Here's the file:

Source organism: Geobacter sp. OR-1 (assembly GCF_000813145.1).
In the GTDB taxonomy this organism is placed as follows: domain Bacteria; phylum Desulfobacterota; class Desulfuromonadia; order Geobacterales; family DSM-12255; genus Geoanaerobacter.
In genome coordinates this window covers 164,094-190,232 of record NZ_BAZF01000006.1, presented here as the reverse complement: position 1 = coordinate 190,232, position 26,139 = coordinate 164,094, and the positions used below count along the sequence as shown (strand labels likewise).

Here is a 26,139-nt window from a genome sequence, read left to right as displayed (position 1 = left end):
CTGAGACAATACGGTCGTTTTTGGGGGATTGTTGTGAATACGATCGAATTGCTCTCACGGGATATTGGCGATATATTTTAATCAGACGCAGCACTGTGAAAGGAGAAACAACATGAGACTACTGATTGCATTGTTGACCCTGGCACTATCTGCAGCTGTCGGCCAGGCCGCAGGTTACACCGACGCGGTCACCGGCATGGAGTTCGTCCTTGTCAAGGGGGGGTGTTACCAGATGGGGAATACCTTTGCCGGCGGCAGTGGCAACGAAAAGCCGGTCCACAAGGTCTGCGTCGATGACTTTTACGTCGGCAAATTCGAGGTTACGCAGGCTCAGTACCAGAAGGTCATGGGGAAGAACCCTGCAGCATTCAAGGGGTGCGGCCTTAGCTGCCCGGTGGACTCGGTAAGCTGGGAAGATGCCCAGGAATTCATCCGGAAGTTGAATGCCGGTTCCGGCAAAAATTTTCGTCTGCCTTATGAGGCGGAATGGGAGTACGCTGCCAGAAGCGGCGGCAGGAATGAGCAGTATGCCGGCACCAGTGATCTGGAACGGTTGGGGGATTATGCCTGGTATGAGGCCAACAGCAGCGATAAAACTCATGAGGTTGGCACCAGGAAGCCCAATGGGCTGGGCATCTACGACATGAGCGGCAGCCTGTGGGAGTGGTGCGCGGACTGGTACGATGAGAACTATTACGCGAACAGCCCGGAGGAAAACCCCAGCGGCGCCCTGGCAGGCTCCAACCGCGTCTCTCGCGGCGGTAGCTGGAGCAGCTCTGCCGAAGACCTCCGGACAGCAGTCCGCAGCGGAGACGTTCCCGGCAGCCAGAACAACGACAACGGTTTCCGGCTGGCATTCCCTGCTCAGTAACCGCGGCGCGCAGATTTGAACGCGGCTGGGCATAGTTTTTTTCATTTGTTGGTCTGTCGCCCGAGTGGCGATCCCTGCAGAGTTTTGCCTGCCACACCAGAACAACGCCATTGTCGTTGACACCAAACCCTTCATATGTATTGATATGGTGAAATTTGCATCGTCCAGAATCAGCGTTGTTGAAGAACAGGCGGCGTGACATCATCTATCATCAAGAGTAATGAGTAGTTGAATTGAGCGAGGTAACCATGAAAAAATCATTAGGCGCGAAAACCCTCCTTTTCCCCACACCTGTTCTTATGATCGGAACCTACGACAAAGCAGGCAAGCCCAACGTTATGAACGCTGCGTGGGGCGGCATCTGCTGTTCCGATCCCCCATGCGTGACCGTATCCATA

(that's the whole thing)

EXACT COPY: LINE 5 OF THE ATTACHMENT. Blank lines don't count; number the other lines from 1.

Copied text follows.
CTGAGACAATACGGTCGTTTTTGGGGGATTGTTGTGAATACGATCGAATTGCTCTCACGGGATATTGGCGATATATTTTAATCAGACGCAGCACTGTGAAAGGAGAAACAACATGAGACTACTGATTGCATTGTTGACCCTGGCACTATCTGCAGCTGTCGGCCAGGCCGCAGGTTACACCGACGCGGTCACCGGCATGGAGTTCGTCCTTGTCAAGGGGGGGTGTTACCAGATGGGGAATACCTTTGCCGGCGGCAGTGGCAACGAAAAGCCGGTCCACAAGGTCTGCGTCGATGACTTTTACGTCGGCAAATTCGAGGTTACGCAGGCTCAGTACCAGAAGGTCATGGGGAAGAACCCTGCAGCATTCAAGGGGTGCGGCCTTAGCTGCCCGGTGGACTCGGTAAGCTGGGAAGATGCCCAGGAATTCATCCGGAAGTTGAATGCCGGTTCCGGCAAAAATTTTCGTCTGCCTTATGAGGCGGAATGGGAGTACGCTGCCAGAAGCGGCGGCAGGAATGAGCAGTATGCCGGCACCAGTGATCTGGAACGGTTGGGGGATTATGCCTGGTATGAGGCCAACAGCAGCGATAAAACTCATGAGGTTGGCACCAGGAAGCCCAATGGGCTGGGCATCTACGACATGAGCGGCAGCCTGTGGGAGTGGTGCGCGGACTGGTACGATGAGAACTATTACGCGAACAGCCCGGAGGAAAACCCCAGCGGCGCCCTGGCAGGCTCCAACCGCGTCTCTCGCGGCGGTAGCTGGAGCAGCTCTGCCGAAGACCTCCGGACAGCAGTCCGCAGCGGAGACGTTCCCGGCAGCCAGAACAACGACAACGGTTTCCGGCTGGCATTCCCTGCTCAGTAACCGCGGCGCGCAGATTTGAACGCGGCTGGGCATAGTTTTTTTCATTTGTTGGTCTGTCGCCCGAGTGGCGATCCCTGCAGAGTTTTGCCTGCCACACCAGAACAACGCCATTGTCGTTGACACCAAACCCTTCATATGTATTGATATGGTGAAATTTGCATCGTCCAGAATCAGCGTTGTTGAAGAACAGGCGGCGTGACATCATCTATCATCAAGAGTAATGAGTAGTTGAATTGAGCGAGGTAACCATGAAAAAATCATTAGGCGCGAAAACCCTCCTTTTCCCCACACCTGTTCTTATGATCGGAACCTACGACAAAGCAGGCAAGCCCAACGTTATGAACGCTGCGTGGGGCGGCATCTGCTGTTCCGATCCCCCATGCGTGACCGTATCCATA